- Consists of two muscular pumps
- Right side pumps deoxygenated blood to the lungs
- The Right side is where the: pulmonary artery, superior vena cava, inferior vena cava, right atrium, semi-lunar valve, right atrioventircular valve and the right ventricle are found.
- Left side pumps oxygenated blood to the whole body
- The Left side is where the: aorta, pulmonary vein, left atrium, semi-lunar valve, left atrioventricular valve and the left ventricle are found.
- The Left ventricle of the heart has thicker, more muscular walls than the right ventricle, because it needs to contract powerfully to pump blood all the way round the body. The right side only needs to get blood to the lungs, which are nearby.
- The ventricles have thicker walls than the atria, because they have to push blood out of the heart whereas the atria just need to push blood a short distance into the ventricles
- Atrioventricular (AV) valves link the atria to the ventricles and stop blood blood flowing back into the atria when the ventricles contract.
- The semi-lunar (SL) valves link the ventricles to the pulmonary artery and aorta, and stop blood flowing back into the heart after the ventricles contract.
- The cords attach the AV valves to the ventricles to stop them being forced up into the atria when the ventricles contract.
- Cardiac muscle is 'myogenic' this means that it can contract and relax without receiving signals from nerves.
- Starts with the sino-atrial node (SAN), which is in the wall of the right atrium
- SAN could be called a pacemaker, i.e. it sets the rhythm.
- A band of non-conducting collagen tissue prevents the waves of electrical activity from being passed directly from the atria to the ventricles
- Instead the waves of electrical activity are transferred from the SAN to the atrioventricular node (AVN)
- The AVN is then responsible for transporting the waves to a bundle of His. There is a slight delay before the AVN reacts to make sure the ventricles contract after the atria has emptied.
- "Bundle of His" is a group of muscle fibres responsible for conducting the waves of electrical activity to the Purkyne fibres
- These fibres carry the waves into the muscular walls of the right and left ventricles, causing them to contract simultaneously from the bottom up
Cardiac output=stroke volume x heart rate
- Heart rate- the number of hearbeats per minute.
- Stroke Volume- the volume of blood pumped during each heartbeat, measured in cm3
NB: Quite obviously Cardiac output increases with exercise.
Cardiac Cycle (pretty involved)
1) Ventricles relax, atria contract
- The ventricles are relaxed. The atria contract, decreasing the volume of the chamber and increasing the pressure inside the chamber. This pushes the blood into the ventricles. There's a slight increase in ventricular pressure and chamber volume as the ventricles receive the ejected blood from the contracting atria.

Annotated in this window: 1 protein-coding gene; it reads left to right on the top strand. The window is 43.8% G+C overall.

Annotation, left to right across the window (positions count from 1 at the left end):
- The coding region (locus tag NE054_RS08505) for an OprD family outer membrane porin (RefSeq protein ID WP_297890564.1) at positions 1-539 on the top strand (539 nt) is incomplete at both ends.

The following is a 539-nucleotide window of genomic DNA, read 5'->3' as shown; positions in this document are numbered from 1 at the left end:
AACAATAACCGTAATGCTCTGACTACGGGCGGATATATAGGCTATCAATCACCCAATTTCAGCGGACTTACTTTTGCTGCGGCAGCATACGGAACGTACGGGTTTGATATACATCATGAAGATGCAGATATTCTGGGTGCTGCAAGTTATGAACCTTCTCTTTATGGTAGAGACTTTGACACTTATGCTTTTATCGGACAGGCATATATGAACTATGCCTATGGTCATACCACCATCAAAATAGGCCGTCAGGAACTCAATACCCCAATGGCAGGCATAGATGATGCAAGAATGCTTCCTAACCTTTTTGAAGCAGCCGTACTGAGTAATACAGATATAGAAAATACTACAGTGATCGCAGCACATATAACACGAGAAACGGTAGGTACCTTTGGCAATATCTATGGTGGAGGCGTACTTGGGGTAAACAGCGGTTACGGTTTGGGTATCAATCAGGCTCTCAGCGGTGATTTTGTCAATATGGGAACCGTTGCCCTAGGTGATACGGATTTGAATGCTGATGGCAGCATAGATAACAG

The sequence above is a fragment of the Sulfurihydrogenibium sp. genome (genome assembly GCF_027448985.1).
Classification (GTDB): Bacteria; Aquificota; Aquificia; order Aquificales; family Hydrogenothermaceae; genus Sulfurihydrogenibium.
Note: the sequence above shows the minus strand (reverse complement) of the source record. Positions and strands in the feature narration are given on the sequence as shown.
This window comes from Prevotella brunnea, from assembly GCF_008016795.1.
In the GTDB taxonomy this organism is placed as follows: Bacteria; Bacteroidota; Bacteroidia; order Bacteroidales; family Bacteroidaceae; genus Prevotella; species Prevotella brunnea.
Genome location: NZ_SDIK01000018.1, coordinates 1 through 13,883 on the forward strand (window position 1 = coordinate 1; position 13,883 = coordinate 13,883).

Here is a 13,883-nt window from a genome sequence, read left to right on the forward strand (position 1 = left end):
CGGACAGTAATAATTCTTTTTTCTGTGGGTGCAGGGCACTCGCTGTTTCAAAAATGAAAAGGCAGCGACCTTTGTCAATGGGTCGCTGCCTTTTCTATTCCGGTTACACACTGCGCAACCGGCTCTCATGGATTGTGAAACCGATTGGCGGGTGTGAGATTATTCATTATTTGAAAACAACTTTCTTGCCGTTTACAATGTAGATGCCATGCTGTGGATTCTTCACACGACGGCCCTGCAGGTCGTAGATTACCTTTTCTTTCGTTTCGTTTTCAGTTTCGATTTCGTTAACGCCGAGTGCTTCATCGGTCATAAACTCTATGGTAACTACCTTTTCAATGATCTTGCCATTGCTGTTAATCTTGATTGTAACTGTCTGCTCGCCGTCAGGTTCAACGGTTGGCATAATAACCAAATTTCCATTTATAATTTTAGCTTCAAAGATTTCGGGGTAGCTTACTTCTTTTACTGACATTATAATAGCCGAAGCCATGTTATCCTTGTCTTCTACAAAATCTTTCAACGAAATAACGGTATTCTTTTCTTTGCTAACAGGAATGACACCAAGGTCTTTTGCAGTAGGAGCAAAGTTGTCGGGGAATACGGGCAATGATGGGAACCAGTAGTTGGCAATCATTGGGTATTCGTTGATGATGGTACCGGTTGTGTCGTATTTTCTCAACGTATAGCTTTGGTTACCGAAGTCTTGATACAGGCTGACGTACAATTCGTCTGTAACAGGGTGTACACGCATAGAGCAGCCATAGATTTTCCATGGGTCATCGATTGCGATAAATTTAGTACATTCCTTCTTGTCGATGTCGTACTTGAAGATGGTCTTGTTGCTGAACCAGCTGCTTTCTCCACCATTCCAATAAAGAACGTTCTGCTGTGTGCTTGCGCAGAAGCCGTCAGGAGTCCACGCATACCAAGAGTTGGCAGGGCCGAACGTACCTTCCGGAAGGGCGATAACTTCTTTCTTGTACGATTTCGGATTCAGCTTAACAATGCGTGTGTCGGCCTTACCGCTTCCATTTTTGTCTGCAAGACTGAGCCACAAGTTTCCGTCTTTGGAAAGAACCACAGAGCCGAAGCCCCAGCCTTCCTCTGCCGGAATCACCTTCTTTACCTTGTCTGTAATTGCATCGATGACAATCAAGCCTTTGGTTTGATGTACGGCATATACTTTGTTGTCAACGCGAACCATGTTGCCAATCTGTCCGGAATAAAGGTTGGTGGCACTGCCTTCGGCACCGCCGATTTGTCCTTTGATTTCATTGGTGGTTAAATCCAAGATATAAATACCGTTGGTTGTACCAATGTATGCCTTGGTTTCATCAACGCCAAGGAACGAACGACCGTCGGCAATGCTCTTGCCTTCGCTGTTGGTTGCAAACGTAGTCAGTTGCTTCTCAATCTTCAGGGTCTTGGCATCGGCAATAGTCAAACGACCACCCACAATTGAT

2) Ventricles contract, atria relax
- The atria relax. The ventricles contract (decreasing their volume), increasing their pressure. The pressure becomes higher in the ventricles than the atria, which forces the AV valves shut to prevent back-flow. The pressure in the artery, which forces open the SL valves and blood is forced out into these arteries.
3) Ventricles relax, atria relax
- The ventricles and the atria both relax. The higher pressure in the pulmonary artery and aorta close the SL valves. Blood returns to heart and the atria fill again due to higher pressure in the vena cava and pulmonary vein. Pressure of ventricles falls below that of the atria so the AV valves open and blood flows passively into the ventricles from the atria
And now on to diseases... :s
- The wall of an artery is made up of several layers
- The endothelium (inner lining) is usually smooth and unbroken.
- If damage occurs to the endothelium (e.g. by high blood pressure), white blood cells (mostly marcophages) and lipids (fat) from the blood, clump together under the lining to form fatty streaks
- Over time, more white blood cells, lipids and connective tissue build up and harden to form a fibrous plaque called an atheroma.
- This plaque partially blocks the lumen of the artery and restricts blood flow, which causes blood pressure to increase.
- Atheroma plaques damage and weaken arteries. They also narrow arteries, increasing blood pressure.
- When blood travels through a weakened artery at high pressure, it may push the inner layers of the artery through the outer elastic layer to form an aneurysm
- Aneurysms may burst, causing a haemorrhage